2023 is poised to be a pivotal year for the travel industry. After the tumultuous events of the last two years, tourism is finally showing signs of rebounding.
According to the latest Visit Britain forecasts, we can expect to see 35.1 million visits to the UK in 2023, which is 86% of the 2019 level and 18% higher than in 2022. This uptick is expected to generate £29.5 billion in spending, a figure that is 104% of the 2019 level and 14% higher than in 2022. While the past couple of years have been a bit of a rollercoaster, it looks like we're finally on the upswing.
While the current pace of flight bookings is slightly weaker for those arriving in January, they are very strong for March/April and are above 2019 levels so far. However, recent trends suggest that this elevated pace may ease downwards in the coming weeks. The forecast assumes that the pace of flight bookings will remain around its current rate in the short term, with a gradual return to 2019 volume levels by around mid-2025.
Although overall visit levels in 2023 are forecasted to be below 2019 levels, there are likely to be some months where numbers may surpass 2019 levels. For example, visits from European markets are expected to recover quicker than long-haul overall, reaching 88% of the 27.3 million visits in 2019. Meanwhile, long-haul markets are expected to generate 11.0 million overseas visits to the UK in 2023, which is 81% of the 13.6 million in 2019. We're also likely to see some variation across source markets, with some regions bouncing back more quickly than others.
Of course, there's still some uncertainty about how things will play out, especially with the ongoing COVID situation and global economic challenges. The global economic situation is expected to be challenging, which will likely mitigate against a swift return to pre-pandemic levels of tourism volumes or (in real terms) value. The forecast assumes that cost of living pressures will not intensify and that inflation will ease from its current level in line with forecasts, although it will remain above the normal level in 2023, putting pressure on travellers’ spending power.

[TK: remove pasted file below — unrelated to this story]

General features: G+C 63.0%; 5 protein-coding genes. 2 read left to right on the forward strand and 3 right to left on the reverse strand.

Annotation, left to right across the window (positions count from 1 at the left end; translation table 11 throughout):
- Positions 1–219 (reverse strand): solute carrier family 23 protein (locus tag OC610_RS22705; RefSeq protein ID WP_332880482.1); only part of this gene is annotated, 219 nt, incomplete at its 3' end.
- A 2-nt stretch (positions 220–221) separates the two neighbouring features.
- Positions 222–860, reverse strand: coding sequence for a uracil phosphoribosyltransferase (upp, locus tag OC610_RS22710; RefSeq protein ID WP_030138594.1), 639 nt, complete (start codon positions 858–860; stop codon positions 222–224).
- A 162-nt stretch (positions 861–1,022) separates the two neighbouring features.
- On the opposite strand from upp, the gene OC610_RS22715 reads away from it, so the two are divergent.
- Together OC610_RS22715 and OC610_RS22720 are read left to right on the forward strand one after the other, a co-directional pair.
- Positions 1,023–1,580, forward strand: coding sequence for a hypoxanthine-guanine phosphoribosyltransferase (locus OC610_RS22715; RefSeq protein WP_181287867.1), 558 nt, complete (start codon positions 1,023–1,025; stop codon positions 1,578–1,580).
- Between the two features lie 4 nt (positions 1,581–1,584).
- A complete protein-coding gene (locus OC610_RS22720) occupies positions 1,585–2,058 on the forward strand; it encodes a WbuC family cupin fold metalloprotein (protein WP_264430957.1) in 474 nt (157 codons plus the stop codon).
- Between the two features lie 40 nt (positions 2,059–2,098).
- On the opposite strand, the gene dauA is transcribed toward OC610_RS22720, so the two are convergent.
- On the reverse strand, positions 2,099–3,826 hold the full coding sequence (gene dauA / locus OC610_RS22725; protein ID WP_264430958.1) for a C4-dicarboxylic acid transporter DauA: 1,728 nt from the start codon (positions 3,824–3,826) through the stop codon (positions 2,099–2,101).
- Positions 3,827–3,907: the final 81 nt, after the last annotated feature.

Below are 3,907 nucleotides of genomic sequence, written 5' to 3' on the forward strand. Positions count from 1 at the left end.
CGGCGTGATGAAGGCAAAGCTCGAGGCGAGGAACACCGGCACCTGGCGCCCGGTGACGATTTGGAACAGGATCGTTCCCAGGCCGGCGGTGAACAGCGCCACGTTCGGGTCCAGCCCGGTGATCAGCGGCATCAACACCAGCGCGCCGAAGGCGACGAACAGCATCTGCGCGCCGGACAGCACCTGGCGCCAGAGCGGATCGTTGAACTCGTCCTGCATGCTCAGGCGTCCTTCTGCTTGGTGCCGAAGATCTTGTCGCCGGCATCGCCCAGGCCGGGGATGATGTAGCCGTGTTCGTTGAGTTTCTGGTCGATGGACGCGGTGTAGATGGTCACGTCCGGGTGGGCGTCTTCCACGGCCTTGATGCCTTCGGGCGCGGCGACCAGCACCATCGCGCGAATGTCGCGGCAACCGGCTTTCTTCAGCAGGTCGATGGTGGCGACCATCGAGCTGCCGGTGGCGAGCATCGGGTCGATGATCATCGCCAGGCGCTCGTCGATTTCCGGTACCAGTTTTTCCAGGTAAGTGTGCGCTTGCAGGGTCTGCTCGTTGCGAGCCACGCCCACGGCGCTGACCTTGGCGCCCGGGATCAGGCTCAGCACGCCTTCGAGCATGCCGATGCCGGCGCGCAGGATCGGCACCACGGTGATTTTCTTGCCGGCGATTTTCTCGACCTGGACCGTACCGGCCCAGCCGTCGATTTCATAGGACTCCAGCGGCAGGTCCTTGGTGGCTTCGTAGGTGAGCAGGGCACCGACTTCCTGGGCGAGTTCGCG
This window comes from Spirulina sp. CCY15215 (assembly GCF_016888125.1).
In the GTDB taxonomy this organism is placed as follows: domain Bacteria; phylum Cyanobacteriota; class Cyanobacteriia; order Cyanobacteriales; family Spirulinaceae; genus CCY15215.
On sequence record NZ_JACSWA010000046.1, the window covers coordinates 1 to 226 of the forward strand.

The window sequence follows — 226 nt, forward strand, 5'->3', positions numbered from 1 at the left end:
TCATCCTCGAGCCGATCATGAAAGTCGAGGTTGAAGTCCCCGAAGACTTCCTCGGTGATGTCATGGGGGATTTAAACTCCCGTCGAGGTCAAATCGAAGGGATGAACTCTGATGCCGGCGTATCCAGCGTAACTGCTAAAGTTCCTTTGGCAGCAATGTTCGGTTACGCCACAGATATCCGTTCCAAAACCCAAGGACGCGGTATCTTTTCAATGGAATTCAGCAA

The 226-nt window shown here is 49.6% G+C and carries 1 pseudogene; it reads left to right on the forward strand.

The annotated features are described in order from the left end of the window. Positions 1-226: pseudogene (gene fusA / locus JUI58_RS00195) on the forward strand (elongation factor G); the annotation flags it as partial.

A major unknown is whether an easing of inflation will encourage spending and therefore travel, or whether there will be a delayed reaction to the intense inflation seen in late 2022 in travellers’ booking and spending patterns in 2023.
The forecast is therefore predicated on a delicate and challenging balance. While there will be a minority of travellers who remain nervous about COVID and will be deterred, many are keen to travel again. Cost of living pressures may inhibit travel for some, but most regular/occasional international travellers will still go abroad. Spending power will be constrained, but prices will push up nominal spending. Overall, we're likely to see a positive 2023 ahead.
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